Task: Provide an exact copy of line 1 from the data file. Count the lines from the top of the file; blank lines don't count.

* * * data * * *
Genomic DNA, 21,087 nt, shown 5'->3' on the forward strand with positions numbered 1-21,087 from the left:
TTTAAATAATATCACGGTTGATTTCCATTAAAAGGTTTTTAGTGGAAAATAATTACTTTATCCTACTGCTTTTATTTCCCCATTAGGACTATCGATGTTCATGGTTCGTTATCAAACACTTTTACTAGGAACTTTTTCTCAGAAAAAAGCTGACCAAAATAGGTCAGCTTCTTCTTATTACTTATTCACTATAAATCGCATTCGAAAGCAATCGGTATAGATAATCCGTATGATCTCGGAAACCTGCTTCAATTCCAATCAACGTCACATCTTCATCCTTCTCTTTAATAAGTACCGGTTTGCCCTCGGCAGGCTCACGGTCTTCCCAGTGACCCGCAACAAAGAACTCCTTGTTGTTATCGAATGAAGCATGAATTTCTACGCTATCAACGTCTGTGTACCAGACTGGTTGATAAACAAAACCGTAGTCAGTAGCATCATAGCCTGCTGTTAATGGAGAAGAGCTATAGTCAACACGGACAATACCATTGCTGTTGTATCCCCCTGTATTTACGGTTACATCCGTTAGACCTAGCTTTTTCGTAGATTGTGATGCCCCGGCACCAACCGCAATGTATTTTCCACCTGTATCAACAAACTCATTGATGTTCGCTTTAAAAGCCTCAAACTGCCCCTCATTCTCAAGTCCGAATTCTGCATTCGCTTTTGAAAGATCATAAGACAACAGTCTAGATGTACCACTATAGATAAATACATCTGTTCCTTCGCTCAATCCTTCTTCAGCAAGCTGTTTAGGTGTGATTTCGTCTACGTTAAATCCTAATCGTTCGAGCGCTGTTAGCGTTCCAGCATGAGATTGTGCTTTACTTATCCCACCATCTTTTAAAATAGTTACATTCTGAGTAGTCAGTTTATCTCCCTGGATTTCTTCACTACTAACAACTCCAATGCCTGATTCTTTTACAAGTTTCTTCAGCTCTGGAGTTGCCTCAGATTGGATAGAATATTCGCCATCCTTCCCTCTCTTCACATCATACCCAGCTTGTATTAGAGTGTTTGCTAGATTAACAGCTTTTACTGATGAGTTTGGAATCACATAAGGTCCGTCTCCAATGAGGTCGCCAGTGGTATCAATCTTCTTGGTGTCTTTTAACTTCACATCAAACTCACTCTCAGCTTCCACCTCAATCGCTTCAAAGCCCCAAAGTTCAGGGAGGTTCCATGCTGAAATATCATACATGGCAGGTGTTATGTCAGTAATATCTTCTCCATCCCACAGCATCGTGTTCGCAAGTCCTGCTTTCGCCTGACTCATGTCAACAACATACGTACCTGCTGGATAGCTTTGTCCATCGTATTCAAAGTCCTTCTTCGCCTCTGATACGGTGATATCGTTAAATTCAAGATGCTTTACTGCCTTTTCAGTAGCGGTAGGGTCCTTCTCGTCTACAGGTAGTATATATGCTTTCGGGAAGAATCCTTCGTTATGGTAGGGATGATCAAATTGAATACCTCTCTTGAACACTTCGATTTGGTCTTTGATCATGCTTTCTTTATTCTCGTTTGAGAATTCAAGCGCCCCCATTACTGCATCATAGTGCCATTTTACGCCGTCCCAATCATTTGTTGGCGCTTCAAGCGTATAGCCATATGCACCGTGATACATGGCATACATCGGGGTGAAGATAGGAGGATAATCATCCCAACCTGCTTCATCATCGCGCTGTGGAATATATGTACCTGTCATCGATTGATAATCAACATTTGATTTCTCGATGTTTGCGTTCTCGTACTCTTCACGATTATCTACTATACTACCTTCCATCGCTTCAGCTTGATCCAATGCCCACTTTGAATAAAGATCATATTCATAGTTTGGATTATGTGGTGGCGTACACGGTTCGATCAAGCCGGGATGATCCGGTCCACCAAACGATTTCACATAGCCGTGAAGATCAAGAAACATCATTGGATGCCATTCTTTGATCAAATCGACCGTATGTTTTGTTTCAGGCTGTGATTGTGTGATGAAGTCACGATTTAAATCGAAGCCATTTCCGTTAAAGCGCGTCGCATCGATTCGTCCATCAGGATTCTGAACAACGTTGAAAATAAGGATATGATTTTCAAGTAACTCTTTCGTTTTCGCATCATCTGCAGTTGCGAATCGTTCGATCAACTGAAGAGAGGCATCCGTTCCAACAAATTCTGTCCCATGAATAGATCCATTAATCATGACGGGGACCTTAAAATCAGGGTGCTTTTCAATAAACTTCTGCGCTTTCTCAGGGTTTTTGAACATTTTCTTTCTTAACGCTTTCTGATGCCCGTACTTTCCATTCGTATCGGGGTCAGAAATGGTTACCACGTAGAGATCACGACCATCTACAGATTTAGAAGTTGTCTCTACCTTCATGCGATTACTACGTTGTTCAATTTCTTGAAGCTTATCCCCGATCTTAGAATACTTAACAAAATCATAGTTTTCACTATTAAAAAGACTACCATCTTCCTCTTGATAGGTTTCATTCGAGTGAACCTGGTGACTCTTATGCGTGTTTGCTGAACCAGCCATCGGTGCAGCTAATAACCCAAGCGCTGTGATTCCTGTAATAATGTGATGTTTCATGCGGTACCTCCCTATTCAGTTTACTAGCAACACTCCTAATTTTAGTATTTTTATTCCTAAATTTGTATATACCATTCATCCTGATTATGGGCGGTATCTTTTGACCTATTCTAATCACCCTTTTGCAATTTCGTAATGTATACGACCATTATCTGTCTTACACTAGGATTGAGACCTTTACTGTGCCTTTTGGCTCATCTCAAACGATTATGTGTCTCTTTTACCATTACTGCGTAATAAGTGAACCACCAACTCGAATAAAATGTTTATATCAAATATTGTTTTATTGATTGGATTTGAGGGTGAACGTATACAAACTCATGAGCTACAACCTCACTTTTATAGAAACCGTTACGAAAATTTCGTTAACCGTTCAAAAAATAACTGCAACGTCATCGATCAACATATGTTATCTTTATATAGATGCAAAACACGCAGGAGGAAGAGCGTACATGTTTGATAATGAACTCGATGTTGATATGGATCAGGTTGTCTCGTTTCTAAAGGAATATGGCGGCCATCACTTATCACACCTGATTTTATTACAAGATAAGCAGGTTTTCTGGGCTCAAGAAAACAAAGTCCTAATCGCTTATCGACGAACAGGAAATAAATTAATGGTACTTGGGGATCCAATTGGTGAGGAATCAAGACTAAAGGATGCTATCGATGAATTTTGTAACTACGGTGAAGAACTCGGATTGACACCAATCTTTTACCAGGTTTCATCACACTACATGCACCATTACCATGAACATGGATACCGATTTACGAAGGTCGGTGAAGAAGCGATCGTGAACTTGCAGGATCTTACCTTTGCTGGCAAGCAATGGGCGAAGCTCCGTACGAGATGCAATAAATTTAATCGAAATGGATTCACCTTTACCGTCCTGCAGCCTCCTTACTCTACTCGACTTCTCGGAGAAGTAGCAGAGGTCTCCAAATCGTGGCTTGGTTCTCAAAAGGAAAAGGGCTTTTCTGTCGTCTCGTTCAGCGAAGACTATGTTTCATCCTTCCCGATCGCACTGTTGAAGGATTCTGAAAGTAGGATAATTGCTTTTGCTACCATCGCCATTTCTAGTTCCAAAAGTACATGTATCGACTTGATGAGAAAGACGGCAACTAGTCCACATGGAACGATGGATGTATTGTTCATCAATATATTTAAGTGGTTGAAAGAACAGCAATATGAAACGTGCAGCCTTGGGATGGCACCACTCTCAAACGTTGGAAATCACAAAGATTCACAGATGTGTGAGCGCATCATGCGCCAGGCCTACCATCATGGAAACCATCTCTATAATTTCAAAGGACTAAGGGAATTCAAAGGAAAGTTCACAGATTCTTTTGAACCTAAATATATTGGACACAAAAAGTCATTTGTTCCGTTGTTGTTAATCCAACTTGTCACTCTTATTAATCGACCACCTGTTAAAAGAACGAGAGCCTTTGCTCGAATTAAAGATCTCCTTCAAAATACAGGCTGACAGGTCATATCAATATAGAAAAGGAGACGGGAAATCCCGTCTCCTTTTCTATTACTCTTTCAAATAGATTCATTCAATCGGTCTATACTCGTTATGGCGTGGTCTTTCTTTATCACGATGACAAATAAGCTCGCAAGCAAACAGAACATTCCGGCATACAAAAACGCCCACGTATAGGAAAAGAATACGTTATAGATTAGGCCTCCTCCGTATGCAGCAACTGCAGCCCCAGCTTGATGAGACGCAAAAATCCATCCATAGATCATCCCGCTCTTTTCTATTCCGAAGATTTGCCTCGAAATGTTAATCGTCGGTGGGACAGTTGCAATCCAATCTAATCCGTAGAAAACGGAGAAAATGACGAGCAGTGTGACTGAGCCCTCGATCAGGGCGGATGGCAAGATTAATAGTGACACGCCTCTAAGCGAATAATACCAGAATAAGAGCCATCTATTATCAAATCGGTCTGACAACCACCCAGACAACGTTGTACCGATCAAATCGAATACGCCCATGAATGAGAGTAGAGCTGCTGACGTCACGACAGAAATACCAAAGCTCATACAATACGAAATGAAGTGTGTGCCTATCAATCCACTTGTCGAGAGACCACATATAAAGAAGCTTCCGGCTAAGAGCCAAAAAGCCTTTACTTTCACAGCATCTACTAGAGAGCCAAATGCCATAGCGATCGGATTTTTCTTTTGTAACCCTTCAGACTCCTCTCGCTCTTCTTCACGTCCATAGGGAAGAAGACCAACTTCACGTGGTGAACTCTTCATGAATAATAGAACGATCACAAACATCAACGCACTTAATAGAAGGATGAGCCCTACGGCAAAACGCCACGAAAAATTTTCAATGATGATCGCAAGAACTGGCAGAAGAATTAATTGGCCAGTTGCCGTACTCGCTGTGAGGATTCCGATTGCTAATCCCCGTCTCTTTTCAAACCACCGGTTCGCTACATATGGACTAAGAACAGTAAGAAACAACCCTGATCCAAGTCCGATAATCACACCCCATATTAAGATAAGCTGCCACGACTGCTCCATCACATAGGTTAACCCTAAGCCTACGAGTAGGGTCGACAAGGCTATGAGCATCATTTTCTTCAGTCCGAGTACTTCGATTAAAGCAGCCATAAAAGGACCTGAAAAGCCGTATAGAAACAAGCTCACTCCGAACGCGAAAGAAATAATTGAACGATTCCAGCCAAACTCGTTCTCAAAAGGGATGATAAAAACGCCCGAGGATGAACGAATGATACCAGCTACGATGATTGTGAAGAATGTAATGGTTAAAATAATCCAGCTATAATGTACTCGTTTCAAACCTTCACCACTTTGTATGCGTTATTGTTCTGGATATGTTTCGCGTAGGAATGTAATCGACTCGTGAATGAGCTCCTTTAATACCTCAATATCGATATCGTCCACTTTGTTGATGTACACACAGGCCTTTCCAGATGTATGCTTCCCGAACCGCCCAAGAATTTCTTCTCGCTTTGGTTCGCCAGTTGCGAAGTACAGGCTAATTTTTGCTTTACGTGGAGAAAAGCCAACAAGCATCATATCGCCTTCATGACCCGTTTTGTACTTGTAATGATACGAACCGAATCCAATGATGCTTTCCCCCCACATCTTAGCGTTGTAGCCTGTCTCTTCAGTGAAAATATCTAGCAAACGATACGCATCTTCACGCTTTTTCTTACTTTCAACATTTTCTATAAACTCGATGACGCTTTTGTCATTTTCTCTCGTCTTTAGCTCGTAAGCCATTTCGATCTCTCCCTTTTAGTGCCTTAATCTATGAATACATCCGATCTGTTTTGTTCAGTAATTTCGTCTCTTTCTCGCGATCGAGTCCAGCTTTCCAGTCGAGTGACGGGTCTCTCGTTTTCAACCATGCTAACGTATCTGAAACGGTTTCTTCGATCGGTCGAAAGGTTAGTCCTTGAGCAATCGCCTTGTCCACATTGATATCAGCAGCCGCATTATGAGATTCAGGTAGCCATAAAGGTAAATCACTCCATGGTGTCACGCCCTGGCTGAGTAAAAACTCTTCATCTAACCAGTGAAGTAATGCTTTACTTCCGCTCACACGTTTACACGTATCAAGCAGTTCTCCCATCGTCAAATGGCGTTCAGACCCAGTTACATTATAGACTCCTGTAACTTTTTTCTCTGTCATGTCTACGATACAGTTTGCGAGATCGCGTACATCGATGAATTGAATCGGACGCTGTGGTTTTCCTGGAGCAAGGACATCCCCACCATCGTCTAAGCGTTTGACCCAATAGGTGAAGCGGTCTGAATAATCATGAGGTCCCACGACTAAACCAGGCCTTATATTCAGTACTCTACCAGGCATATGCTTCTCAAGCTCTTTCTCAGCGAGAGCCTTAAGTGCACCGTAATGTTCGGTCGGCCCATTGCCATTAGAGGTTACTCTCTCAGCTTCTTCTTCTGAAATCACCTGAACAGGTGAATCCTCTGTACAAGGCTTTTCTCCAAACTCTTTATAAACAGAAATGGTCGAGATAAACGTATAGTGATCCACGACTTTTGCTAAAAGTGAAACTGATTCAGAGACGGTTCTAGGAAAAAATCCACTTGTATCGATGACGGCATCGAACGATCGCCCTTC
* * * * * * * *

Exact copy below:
Genomic DNA, 21,087 nt, shown 5'->3' on the forward strand with positions numbered 1-21,087 from the left: